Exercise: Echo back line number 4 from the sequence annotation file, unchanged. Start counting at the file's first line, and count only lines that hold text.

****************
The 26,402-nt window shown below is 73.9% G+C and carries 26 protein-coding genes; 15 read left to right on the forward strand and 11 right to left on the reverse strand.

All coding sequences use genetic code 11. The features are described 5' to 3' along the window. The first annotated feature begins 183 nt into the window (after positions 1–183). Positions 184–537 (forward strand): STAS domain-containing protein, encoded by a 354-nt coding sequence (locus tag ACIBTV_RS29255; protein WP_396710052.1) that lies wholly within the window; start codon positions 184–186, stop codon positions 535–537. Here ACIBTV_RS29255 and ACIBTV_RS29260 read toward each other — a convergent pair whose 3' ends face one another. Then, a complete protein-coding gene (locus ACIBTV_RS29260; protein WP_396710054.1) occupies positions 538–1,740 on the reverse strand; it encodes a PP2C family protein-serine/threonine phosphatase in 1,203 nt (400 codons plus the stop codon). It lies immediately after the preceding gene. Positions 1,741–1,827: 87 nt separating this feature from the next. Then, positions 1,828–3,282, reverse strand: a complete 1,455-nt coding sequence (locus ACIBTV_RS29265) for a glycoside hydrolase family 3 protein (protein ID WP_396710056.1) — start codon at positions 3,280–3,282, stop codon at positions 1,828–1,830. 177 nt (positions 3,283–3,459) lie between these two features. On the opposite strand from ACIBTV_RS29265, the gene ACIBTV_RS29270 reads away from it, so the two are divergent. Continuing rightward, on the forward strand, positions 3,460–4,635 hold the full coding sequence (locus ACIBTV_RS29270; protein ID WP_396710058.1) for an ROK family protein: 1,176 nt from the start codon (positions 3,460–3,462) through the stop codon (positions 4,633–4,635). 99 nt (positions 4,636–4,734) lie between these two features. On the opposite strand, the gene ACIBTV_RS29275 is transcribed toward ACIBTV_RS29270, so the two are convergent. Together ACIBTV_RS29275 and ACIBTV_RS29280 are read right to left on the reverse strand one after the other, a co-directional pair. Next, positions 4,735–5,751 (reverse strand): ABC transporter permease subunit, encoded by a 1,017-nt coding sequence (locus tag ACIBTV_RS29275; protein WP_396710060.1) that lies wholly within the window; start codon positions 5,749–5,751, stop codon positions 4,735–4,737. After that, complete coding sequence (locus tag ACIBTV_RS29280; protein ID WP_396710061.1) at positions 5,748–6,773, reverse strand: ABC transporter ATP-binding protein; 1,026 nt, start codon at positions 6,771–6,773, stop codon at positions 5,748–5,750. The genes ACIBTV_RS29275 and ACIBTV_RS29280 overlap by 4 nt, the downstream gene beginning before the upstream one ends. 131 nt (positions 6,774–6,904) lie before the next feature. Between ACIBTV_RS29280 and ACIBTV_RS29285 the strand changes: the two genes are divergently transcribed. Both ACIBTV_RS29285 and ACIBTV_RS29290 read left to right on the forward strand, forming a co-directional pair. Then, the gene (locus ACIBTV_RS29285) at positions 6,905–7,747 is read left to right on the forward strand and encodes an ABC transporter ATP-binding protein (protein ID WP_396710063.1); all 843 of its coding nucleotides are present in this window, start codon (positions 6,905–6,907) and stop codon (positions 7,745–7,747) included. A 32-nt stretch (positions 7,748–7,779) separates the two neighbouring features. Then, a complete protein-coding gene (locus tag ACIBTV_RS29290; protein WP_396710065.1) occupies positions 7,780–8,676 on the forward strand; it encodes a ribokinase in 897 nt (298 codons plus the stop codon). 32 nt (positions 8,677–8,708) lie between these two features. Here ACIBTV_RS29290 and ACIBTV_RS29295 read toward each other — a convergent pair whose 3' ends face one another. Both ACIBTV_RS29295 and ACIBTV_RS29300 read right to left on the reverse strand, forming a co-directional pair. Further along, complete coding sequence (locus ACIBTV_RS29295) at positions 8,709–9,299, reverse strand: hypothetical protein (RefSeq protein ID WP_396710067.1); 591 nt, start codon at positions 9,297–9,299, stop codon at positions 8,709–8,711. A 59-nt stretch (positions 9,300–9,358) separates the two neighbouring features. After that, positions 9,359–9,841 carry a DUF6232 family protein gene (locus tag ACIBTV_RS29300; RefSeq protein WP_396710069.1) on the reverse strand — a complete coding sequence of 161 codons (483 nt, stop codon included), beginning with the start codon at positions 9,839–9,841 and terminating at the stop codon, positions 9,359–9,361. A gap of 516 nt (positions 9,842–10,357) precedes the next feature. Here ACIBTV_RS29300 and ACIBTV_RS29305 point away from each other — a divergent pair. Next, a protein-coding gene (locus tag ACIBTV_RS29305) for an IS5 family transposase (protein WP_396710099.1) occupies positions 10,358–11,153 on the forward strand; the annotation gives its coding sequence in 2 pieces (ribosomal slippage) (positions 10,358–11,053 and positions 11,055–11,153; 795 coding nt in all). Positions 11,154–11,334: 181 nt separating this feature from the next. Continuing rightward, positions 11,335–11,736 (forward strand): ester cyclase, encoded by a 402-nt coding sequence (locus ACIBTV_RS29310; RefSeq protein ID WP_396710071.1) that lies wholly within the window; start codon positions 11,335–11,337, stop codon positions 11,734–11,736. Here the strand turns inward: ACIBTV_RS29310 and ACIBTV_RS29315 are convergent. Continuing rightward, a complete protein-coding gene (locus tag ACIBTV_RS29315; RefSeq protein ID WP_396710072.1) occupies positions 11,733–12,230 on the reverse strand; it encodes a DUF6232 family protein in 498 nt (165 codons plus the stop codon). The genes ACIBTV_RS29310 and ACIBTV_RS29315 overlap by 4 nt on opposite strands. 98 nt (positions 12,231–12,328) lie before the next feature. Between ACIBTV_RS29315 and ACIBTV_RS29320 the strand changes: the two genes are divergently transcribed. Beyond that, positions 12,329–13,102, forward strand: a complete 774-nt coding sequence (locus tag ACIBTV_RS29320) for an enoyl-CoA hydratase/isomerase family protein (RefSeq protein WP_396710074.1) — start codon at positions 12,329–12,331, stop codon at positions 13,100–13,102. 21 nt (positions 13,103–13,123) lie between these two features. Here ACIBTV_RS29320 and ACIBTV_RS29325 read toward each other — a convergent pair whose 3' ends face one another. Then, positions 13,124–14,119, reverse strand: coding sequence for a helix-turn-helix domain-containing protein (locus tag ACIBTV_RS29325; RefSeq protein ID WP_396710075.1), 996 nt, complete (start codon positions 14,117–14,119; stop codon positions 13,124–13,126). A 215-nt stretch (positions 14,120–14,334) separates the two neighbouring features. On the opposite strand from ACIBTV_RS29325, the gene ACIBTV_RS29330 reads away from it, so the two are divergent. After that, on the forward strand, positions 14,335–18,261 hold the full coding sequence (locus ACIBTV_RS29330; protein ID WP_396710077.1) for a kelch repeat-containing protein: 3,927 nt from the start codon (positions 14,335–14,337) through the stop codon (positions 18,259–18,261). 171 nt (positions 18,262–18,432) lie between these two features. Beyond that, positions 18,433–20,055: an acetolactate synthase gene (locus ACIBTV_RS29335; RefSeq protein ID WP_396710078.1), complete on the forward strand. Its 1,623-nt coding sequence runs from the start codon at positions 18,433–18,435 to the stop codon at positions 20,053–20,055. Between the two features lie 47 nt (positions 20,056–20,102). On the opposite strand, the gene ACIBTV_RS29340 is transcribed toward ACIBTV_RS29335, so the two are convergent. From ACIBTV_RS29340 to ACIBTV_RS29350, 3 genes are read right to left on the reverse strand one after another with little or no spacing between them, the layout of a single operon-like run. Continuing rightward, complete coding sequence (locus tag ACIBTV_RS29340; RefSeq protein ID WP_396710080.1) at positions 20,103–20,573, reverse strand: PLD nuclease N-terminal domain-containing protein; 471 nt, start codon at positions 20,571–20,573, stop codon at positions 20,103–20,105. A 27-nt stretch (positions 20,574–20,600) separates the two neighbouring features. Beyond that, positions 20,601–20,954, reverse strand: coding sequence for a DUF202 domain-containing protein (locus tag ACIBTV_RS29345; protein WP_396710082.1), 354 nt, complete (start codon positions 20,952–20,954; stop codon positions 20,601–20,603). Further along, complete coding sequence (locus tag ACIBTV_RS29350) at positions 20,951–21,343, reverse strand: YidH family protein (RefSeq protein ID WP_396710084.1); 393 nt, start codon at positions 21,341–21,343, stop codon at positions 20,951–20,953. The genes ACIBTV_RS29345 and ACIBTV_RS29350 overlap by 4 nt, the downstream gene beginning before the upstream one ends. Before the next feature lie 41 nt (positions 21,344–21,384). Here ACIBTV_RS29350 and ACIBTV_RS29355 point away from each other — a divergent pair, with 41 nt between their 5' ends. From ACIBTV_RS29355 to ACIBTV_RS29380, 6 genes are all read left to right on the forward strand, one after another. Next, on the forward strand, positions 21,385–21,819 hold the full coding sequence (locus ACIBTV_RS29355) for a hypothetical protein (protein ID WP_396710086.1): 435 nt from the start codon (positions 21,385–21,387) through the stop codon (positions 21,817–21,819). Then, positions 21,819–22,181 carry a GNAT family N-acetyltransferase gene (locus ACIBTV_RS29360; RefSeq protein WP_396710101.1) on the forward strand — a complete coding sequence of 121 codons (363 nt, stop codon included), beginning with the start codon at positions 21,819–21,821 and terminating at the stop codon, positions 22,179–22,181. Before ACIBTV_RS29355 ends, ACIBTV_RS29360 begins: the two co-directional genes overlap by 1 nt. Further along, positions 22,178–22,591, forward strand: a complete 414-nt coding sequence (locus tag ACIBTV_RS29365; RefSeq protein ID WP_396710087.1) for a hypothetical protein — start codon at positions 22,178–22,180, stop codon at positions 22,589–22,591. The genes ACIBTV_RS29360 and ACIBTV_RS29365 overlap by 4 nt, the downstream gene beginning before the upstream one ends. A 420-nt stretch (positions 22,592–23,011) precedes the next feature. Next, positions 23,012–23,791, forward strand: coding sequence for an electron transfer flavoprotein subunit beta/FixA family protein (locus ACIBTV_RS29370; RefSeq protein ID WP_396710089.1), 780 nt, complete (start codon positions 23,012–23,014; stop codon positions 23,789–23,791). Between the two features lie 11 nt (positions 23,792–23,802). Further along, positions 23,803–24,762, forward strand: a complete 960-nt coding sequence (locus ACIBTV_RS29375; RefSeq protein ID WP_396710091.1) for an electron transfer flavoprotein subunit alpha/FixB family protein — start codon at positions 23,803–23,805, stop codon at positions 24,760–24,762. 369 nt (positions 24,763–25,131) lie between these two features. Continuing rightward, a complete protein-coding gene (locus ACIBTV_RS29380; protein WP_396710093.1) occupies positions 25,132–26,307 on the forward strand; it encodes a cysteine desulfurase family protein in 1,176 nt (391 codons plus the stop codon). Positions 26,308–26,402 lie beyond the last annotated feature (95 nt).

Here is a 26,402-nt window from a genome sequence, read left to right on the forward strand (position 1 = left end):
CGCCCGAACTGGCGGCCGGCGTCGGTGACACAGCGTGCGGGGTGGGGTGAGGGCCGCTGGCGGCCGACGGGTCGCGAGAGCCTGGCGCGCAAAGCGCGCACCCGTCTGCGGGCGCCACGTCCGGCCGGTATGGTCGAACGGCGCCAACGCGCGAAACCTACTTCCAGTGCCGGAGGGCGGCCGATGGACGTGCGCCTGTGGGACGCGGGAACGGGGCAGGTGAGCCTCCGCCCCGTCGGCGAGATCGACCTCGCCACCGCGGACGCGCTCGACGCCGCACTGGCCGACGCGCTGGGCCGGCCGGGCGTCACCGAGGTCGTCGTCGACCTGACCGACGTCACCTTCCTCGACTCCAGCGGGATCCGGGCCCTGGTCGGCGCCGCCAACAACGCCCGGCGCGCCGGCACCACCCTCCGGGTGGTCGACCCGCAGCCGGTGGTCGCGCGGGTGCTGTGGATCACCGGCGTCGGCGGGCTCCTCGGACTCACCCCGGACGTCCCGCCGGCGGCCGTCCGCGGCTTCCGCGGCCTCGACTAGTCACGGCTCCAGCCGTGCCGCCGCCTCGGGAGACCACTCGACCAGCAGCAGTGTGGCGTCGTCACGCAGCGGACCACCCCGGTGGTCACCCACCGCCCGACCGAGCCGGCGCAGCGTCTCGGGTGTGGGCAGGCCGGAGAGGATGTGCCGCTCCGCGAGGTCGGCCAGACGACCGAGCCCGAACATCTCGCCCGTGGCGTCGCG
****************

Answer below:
CGCCCGAACTGGCGGCCGGCGTCGGTGACACAGCGTGCGGGGTGGGGTGAGGGCCGCTGGCGGCCGACGGGTCGCGAGAGCCTGGCGCGCAAAGCGCGCACCCGTCTGCGGGCGCCACGTCCGGCCGGTATGGTCGAACGGCGCCAACGCGCGAAACCTACTTCCAGTGCCGGAGGGCGGCCGATGGACGTGCGCCTGTGGGACGCGGGAACGGGGCAGGTGAGCCTCCGCCCCGTCGGCGAGATCGACCTCGCCACCGCGGACGCGCTCGACGCCGCACTGGCCGACGCGCTGGGCCGGCCGGGCGTCACCGAGGTCGTCGTCGACCTGACCGACGTCACCTTCCTCGACTCCAGCGGGATCCGGGCCCTGGTCGGCGCCGCCAACAACGCCCGGCGCGCCGGCACCACCCTCCGGGTGGTCGACCCGCAGCCGGTGGTCGCGCGGGTGCTGTGGATCACCGGCGTCGGCGGGCTCCTCGGACTCACCCCGGACGTCCCGCCGGCGGCCGTCCGCGGCTTCCGCGGCCTCGACTAGTCACGGCTCCAGCCGTGCCGCCGCCTCGGGAGACCACTCGACCAGCAGCAGTGTGGCGTCGTCACGCAGCGGACCACCCCGGTGGTCACCCACCGCCCGACCGAGCCGGCGCAGCGTCTCGGGTGTGGGCAGGCCGGAGAGGATGTGCCGCTCCGCGAGGTCGGCCAGACGACCGAGCCCGAACATCTCGCCCGTGGCGTCGCG